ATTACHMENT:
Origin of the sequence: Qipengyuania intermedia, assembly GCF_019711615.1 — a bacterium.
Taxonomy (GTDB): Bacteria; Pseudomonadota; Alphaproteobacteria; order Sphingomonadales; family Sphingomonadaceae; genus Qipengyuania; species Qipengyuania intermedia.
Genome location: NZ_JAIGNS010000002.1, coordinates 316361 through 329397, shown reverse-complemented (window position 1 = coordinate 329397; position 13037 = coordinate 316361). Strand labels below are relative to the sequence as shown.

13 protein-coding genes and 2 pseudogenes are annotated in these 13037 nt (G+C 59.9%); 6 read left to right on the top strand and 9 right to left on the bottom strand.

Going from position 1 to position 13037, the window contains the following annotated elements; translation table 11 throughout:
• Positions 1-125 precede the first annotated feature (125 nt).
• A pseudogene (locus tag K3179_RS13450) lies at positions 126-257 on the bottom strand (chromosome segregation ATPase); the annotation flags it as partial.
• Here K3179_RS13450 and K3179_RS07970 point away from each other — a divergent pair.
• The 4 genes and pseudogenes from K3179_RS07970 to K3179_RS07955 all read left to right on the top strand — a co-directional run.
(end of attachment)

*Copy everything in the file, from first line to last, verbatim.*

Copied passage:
Origin of the sequence: Qipengyuania intermedia, assembly GCF_019711615.1 — a bacterium.
Taxonomy (GTDB): Bacteria; Pseudomonadota; Alphaproteobacteria; order Sphingomonadales; family Sphingomonadaceae; genus Qipengyuania; species Qipengyuania intermedia.
Genome location: NZ_JAIGNS010000002.1, coordinates 316361 through 329397, shown reverse-complemented (window position 1 = coordinate 329397; position 13037 = coordinate 316361). Strand labels below are relative to the sequence as shown.

13 protein-coding genes and 2 pseudogenes are annotated in these 13037 nt (G+C 59.9%); 6 read left to right on the top strand and 9 right to left on the bottom strand.

Going from position 1 to position 13037, the window contains the following annotated elements; translation table 11 throughout:
• Positions 1-125 precede the first annotated feature (125 nt).
• A pseudogene (locus tag K3179_RS13450) lies at positions 126-257 on the bottom strand (chromosome segregation ATPase); the annotation flags it as partial.
• Here K3179_RS13450 and K3179_RS07970 point away from each other — a divergent pair.
• The 4 genes and pseudogenes from K3179_RS07970 to K3179_RS07955 all read left to right on the top strand — a co-directional run.